Pressure gauges are simple, cheap devices with local displays that show the pressure at a certain point in your process. This is one of the oldest forms of pressure measurement and it is still very common.
While classic mechanical pressure gauges are very reliable, wireless pressure gauges are becoming more and more common and will likely become popular with the advent of the Industrial Internet of Things.
Pressure gauge types
Mechanical pressure gauge
Most mechanical gauges don’t communicate with your process controller. They serve as indicators only and look something like this:
A traditional pressure gauge uses a mechanical system to measure pressure, with a Bourdon tube expanding and contracting based on the pressure applied. The entire system – rack, pivot, spring, pinion, and pointer – moves to show the pressure on the dial. It is literally just a dial that shows you the pressure – simple but effective.
You might have already encountered this dial on a tire pressure gauge, fuel pressure gauge, oil pressure gauge or in any other everyday situation where pressure is relevant.
Mechanical pressure gauges are very common and easy to read, but this is also their greatest limitation: you have to put your face next to it to read the pressure, which might be the simplest solution for your garden sprinkler’s water pressure gauge but can result in a lot of walking around and measurement accuracies in large factories.
Wireless or digital pressure gauge
Emerson has in its portfolio the Rosemount Wireless Pressure Gauge, also called a digital pressure gauge. It has the same design as a mechanical gauge, but it offers you the option of communication through wirelessHART. With the HART communication, you can monitor your process value and diagnose problems in your device or your process.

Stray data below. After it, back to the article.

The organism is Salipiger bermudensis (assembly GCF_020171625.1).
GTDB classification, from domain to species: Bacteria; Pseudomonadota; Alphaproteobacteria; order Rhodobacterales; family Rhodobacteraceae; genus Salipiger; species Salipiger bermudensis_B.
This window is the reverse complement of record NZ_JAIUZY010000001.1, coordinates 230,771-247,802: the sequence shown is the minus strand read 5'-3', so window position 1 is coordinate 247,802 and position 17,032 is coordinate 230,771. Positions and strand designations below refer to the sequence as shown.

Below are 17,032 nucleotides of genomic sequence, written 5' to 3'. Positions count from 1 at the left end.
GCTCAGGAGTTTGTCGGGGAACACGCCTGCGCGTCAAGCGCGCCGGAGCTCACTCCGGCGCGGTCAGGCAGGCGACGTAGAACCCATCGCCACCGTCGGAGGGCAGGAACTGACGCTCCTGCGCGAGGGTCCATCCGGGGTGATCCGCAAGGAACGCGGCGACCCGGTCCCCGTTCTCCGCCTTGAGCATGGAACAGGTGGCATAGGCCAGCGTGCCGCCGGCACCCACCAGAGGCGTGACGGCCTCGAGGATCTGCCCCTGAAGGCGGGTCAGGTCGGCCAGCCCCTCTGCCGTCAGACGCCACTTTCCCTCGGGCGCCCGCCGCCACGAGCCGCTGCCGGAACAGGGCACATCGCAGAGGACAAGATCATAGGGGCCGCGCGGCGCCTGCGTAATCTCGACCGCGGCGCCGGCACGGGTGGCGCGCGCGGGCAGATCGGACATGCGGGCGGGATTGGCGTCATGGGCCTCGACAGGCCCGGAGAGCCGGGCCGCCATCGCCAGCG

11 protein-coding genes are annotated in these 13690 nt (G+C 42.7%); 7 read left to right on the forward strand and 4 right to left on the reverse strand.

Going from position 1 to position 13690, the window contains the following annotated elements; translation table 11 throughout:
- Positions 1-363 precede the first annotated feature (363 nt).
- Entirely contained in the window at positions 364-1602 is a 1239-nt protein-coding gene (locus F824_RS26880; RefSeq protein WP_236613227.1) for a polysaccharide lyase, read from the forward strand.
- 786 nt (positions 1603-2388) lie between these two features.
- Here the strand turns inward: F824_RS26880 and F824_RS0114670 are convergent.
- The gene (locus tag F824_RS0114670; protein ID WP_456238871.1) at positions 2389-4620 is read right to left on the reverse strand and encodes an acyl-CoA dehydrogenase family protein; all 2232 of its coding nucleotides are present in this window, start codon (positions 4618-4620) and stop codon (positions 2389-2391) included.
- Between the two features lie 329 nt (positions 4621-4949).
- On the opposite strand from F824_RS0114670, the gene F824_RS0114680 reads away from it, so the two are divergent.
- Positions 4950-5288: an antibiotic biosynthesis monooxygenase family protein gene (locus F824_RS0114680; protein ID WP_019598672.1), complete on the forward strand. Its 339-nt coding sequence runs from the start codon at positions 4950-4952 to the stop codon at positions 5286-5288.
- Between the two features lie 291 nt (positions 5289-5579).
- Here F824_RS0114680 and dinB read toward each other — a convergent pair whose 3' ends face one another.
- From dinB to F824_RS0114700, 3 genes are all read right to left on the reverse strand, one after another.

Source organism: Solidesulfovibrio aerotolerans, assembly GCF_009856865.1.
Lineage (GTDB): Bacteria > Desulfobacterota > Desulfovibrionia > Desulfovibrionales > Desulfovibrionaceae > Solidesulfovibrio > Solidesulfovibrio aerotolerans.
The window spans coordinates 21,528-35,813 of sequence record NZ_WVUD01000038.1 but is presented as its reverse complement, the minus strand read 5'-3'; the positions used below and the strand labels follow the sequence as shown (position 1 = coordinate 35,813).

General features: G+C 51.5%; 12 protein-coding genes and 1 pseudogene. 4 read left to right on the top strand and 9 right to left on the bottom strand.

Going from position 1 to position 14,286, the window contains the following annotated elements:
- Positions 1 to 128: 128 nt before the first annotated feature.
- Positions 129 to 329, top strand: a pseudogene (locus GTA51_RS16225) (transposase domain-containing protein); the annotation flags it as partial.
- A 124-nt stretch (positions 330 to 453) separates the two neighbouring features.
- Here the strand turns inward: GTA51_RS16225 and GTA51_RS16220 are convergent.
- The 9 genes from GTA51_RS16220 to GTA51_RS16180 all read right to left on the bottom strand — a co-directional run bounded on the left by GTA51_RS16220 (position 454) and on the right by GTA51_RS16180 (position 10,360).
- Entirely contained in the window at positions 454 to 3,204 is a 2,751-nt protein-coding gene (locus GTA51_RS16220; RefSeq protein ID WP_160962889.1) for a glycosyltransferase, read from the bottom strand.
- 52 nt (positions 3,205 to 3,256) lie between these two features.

The wireless pressure gauge uses a strain-relief sensor that processes the signal digitally. Then it imitates the old interface with a tiny motor driving the pointer on the dial.
A wireless or digital pressure gauge gives you more stable and accurate pressure measurements, already converted to digital. And most importantly, the data can be collected remotely, without someone walking to every pressure gauge in a facility and noting down the numbers. The Rosemount even looks like a traditional pressure gauge.
Watch this video to find out more about how a digital pressure gauge works:
These articles will teach you more about this topic:
Absolute, gauge, and differential pressure: An explanation of all three subjects and what devices you need to measure them.
What is static pressure measurement?: A WishIKnew on the topic, breaking it down with a simple explanation and how-to.
What is differential pressure measurement?: A WishIknew on how differential pressure measurement works.
Product Review: Rosemount™ Wireless Pressure Gauge: Our review of the pressure gauge in this article – very interesting, so take a look at it.